A machine engraves a design into metal.
Shutterstock/Andrey Armyagov

Today’s manufacturers must grapple with rapidly changing customer demands and disruptive advancements in technology. Are these risks or value opportunities? GLOBIS Faculty Cristian Vlad sat down with Takashi Gamano, a product manager at OSG Europe, to hear how the Japanese tool manufacturer has met such challenges in Europe.

CV:        You’ve been working for OSG in Brussels for about a decade. How do you create value for your business associates and clients in Europe?

TG:       We are a Japanese company with a long tradition of manufacturing in Japan, so we brought the best of our technical knowledge to help our clients and associates. Our goal anywhere is to manufacture products with the greatest efficiency and reliability.

CV:        Manufacturing these days is a very competitive business. How do you maintain your competitive advantage in such a tough market?

TG:       You’re absolutely right. Being in manufacturing is more difficult and competitive than ever. At OSG Europe, we focus on engaging with customers deeply. That means frequent, face-to-face visits in order to provide precise technical knowledge and experience in support of their processes.

CV:        What are your European clients’ expectations of OSG?

TG:       Although OSG Europe is a European business, our customers still perceive us as Japanese. Therefore, there are very high expectations of Japan-level quality. We have a lot of European customers, as well as Japanese customers, in Europe. Regardless of where they come from, all of our customers expect us to provide consistently reliable products to maintain the precision of their own manufacturing.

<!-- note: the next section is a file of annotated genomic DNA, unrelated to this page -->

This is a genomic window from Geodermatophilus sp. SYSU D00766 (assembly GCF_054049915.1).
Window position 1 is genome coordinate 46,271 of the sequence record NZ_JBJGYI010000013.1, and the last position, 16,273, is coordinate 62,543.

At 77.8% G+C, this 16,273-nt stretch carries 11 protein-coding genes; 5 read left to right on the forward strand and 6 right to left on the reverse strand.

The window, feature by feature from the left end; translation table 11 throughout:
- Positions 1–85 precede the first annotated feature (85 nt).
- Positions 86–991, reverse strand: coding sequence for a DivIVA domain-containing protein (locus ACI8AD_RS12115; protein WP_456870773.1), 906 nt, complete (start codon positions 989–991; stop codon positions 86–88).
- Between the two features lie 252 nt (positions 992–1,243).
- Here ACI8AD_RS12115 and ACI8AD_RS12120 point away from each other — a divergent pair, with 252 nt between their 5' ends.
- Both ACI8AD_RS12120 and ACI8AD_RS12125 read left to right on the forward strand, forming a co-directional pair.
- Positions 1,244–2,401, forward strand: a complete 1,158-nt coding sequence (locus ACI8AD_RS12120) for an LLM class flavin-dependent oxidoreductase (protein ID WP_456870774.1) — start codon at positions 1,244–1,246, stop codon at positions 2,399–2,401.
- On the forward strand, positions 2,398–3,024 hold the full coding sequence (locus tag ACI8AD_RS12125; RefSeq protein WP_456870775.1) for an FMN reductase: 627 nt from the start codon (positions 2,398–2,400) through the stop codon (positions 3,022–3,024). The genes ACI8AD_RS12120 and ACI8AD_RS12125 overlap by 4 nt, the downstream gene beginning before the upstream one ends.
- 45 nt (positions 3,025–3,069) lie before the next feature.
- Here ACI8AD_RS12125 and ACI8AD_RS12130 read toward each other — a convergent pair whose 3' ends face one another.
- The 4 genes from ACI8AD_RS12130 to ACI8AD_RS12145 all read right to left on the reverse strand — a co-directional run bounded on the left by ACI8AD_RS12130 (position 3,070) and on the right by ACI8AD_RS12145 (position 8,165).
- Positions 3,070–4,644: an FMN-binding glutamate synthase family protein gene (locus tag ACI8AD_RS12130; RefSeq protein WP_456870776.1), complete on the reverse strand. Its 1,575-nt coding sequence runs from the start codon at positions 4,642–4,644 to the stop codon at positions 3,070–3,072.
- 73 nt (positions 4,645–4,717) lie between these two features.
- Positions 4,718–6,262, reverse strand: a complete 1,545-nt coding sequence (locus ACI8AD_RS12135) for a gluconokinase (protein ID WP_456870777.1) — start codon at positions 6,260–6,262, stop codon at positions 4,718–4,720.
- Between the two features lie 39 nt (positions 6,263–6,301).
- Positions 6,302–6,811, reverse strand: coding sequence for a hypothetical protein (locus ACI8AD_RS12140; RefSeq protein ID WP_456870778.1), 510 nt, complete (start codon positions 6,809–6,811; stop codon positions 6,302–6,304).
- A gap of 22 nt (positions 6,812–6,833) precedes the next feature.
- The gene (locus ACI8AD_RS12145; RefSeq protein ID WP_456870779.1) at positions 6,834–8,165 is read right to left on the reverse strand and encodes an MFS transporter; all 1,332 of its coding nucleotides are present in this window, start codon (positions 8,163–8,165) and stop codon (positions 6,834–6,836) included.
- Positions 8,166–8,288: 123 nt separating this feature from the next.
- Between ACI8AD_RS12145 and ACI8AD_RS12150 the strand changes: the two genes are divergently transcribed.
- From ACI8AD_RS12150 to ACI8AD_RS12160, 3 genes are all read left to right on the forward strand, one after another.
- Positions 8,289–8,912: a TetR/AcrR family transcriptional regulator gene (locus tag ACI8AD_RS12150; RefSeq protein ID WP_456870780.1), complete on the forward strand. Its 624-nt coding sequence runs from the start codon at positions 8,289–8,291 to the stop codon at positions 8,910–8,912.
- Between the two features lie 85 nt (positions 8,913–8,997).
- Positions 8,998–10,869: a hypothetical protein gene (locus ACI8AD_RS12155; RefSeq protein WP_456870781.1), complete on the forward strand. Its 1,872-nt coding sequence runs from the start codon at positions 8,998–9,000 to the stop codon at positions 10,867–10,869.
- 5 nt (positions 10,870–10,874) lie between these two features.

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CV:        How do you utilize modern technology?

TG:       We make a point to use the most up-to-date technologies for every stage of our processes. For example, to design tool specifications, develop new materials, or provide surface treatment, we strive to innovate our manufacturing techniques, processes, and logistics. But to us, “technology” is not only industrial or manufacturing equipment. This might have been the case twenty years back, but today technology is digital. We are exploring deep learning and cognitive science tech for our talent operations, and we’re also planning to implement robotic process automation very soon to improve our processes.

Technology is not stagnant, and neither is business. This is exactly why we invest resources in developing new processes and intelligent structures. Our customers need to stay relevant, and as a trusted business partner, we need to stay relevant to them.

CV:        Do you have any advice for young leaders in your industry?

TG:       Market needs are vast and varied, but what we can provide is limited. It is important to find areas where these needs and solutions coincide. Without that overlap, it’s nearly impossible to provide valuable quality services—or stay market relevant. I guess that this would be my core message: stay essential and strive to be relevant! Everything else will follow.

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